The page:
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Used in mathematics and logic to denote something that is known after a proof has been carried out.

The Kalends (also written Calends) were specific days of the Roman calendar, not of the Greek, and so the "Greek Kalends" would never occur.

Loosely, "according to what pleases" or "as you wish"; libitum comes from the past participle of libere, "to please".

It typically indicates in music and theatrical scripts that the performer has the liberty to change or omit something.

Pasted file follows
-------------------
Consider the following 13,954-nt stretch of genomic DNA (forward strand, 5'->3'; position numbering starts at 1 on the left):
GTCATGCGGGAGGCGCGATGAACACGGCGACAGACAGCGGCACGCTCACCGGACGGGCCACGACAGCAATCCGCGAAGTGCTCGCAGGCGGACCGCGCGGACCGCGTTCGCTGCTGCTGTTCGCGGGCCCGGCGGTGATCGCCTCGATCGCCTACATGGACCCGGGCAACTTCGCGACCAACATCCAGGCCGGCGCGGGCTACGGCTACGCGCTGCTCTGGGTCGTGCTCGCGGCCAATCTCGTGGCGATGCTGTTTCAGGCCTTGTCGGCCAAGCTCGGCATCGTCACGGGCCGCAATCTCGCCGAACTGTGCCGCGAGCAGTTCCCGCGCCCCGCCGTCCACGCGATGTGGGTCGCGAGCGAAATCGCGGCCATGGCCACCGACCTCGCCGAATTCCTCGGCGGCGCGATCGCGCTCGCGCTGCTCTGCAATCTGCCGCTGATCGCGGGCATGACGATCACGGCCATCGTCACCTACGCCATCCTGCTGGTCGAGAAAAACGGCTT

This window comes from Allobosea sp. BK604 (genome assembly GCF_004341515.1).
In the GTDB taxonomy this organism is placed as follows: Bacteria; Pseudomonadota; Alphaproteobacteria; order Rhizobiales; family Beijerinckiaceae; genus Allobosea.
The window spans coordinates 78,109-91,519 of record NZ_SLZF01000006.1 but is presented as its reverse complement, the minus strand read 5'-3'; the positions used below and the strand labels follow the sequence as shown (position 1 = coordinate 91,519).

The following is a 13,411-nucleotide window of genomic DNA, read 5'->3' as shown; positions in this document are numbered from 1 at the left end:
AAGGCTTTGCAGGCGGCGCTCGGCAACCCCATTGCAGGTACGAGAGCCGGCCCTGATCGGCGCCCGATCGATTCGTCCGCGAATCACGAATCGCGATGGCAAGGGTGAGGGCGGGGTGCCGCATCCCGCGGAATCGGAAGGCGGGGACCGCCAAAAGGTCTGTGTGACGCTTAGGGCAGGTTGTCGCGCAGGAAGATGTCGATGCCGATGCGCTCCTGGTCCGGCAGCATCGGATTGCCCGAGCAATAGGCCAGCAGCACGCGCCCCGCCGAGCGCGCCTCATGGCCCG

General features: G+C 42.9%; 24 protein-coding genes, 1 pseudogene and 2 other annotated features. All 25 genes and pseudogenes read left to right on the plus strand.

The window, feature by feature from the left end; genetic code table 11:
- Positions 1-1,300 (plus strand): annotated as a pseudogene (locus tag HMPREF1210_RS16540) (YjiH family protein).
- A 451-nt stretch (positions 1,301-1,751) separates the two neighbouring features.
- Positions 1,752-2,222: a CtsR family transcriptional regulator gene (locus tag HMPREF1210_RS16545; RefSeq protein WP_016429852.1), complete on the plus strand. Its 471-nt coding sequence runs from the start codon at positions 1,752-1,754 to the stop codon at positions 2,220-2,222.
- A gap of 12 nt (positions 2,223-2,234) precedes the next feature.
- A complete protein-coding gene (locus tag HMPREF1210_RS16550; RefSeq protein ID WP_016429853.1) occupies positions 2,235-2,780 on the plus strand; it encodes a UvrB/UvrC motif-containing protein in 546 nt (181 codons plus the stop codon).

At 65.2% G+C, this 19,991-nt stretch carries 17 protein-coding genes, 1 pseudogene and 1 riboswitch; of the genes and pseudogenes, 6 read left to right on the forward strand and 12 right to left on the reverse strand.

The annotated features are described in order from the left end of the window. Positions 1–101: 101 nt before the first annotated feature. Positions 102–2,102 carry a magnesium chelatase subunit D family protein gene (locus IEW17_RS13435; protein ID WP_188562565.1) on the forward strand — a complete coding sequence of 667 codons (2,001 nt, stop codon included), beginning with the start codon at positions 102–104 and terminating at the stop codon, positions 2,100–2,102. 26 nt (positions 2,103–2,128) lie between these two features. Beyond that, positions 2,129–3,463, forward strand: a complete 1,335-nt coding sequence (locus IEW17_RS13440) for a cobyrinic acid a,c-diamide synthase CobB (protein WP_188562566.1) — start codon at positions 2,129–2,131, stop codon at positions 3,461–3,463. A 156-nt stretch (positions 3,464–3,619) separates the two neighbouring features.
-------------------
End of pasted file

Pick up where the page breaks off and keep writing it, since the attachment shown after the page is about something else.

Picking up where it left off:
Applied by Sibelius to the third movement of his String Quartet no.

2 so that his audience would realize it was the last one, as a fourth would normally be expected. Often used of politicians who make false or insincere promises to appeal to popular interest.

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